"Cap" sounds like one of those words I should know, perhaps everyone should know. It's such a commonly used word. But when used by our government when discussing or proposing tax laws, I want to make sure that it's not another one of those legalese terms that proliferate to obfuscate in New Jersey government.
Well, I found that Webster's Dictionary includes 8 definitions of "cap" as a noun. A cap is a "head covering with a brim but not a visor" ... "a natural covering or top" ... "something that serves as a protective covering for a tip, knob, or end, like a dental cap" ... "an overlaying or covering structure" ... "a paper or metal container holding an explosive charge" ... "an upper limit (as on expenditures)" ... "a symbol indicating the intersection of two sets" ... "a cluster of molecules or chemical groups bound to one end or a region of a cell, virus, or molecule". Hm-m-mm-m ...
The "an upper limit (as on expenditures)" definition seems, at first, to be the one intended by the Governor and Legislature for the recently enacted "budget cap" law. But that could be a ruse, the definition some want us taxpayers to accept.
You see, when I carefully examined the actual law, I started to believe more and more strongly that it is a misdirection. In reality, the definition which best applies is "a symbol indicating the intersection of two sets" ... the set who want to show taxpayers they are taking firm action to limit the spending and the set who want to keep spending more and more.
The property tax cap states a limit of 2% to 2-1/2% increase per year and that's the Governor and Legislator's message. "We hear you, taxpayers, so we bit the bullet on spending by passing a hard cap on spending". Sounds like a cap that is "an upper limit (as on expenditures)" defined by Webster's dictionary.
When you read further into the actual legislation you will find that any municipality can vote itself permission to increase their spending as much as 3-1/2% in any year ... and my municipality (Florham Park) does this at the beginning of each year "just in case" as their reason. This does NOT sound to me like a hard cap or upper limit on expenditures. Do you consider this an upper limit?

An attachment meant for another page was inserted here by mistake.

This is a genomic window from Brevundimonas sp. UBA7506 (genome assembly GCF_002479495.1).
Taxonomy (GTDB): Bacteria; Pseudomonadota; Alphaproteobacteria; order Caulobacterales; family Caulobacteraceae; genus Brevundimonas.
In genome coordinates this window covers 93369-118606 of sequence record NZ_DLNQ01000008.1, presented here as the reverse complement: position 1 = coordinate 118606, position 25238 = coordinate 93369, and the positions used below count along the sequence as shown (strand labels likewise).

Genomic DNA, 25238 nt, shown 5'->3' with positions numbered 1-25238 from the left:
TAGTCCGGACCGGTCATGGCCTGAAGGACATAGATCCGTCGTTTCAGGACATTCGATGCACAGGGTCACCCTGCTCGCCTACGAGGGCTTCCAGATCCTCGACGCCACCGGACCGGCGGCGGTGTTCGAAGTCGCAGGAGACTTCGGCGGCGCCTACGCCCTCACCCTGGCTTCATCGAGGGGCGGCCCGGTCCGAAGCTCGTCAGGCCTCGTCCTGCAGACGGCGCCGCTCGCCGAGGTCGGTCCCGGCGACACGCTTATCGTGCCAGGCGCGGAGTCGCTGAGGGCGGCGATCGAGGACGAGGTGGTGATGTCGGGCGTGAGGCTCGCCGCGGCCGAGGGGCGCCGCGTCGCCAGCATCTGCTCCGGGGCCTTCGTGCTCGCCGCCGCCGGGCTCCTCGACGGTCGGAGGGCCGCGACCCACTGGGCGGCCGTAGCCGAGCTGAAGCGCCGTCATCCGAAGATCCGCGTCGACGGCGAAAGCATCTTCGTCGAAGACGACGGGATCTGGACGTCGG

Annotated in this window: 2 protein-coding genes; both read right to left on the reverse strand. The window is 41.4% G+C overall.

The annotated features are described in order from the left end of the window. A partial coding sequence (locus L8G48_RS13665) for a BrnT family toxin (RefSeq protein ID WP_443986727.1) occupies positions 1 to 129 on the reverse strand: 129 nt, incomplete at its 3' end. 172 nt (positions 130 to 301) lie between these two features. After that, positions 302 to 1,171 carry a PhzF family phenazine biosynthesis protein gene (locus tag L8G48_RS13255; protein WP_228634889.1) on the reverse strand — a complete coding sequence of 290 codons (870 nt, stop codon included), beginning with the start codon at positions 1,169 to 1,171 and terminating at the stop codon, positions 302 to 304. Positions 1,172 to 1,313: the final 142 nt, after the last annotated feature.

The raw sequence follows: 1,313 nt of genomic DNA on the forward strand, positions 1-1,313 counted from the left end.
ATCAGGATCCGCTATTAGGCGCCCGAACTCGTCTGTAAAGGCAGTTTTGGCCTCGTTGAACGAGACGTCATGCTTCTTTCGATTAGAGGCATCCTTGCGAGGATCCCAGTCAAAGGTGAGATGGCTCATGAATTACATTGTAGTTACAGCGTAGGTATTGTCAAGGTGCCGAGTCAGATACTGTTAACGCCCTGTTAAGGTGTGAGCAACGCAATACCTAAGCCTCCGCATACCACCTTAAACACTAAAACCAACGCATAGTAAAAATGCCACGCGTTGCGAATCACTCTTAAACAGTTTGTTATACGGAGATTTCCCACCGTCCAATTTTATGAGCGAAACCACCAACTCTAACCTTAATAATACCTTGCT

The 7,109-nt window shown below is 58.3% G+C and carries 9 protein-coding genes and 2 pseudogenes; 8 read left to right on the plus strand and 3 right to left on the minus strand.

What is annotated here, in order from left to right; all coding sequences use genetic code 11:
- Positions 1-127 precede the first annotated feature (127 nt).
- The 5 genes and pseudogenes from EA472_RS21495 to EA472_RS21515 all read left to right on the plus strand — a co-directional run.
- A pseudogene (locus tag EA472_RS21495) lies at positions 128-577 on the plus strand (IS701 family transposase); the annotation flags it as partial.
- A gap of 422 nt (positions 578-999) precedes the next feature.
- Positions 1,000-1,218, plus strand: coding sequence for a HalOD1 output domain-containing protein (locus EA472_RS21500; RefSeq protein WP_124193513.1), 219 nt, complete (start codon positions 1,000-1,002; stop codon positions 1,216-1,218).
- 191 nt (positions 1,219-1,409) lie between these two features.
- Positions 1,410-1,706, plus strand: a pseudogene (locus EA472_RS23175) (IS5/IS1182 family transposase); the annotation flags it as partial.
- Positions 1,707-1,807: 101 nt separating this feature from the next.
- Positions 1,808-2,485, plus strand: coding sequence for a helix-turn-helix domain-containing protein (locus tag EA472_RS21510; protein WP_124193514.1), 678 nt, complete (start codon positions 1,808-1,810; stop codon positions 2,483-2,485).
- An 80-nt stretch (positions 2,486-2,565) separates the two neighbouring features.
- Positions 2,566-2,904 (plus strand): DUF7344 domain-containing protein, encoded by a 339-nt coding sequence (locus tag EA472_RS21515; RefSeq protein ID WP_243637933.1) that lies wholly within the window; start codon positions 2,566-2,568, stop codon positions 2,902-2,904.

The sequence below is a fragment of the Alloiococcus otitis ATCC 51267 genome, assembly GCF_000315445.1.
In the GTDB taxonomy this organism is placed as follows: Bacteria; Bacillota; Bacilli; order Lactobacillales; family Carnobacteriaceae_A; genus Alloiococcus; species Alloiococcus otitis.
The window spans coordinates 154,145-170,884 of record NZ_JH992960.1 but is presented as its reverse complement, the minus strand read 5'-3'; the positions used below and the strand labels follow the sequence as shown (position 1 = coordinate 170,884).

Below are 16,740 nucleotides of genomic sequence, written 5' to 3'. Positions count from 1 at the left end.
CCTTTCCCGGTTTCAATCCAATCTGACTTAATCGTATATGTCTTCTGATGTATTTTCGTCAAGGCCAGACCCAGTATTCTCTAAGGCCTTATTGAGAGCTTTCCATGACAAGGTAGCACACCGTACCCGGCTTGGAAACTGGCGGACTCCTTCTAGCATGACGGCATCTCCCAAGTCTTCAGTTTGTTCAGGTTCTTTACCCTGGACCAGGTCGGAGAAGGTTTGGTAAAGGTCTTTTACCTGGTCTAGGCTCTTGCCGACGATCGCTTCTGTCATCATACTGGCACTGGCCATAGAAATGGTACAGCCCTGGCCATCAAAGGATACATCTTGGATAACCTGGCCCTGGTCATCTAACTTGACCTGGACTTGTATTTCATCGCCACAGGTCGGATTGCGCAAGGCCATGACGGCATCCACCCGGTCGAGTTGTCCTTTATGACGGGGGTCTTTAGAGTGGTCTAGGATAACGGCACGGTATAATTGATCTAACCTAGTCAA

Then I read even deeper into the legislation and found that only SOME expenditures are to be capped. Wait a minute!! Can you have an upper limit on spending if you only limit SOME spending? And, what about moving budget items you want to increase into line item categories that are not capped? Looks like lots of loophole opportunities. Looks like not so much of the "hard cap" message.
This sounds like a water-proof container that only limits (or contains) the leakage of liquid labelled "water" and the manufacturer of this water-proof container can vote itself permission to allow some leakage when the machines leave little holes or the special coating has gaps in the applications. Hey, wouldn't want those expensive containers to go into the trash!!
Why do we allow any increase total budget? How about a no-increase law ... at least for a few years ... to start reversing the assumption that municipal budgets have to go up at least somewhat?
So, the Governor and Legislators should watch their language!! And, in case they don't, we the taxpayers should watch their language.
By Steve Reichenstein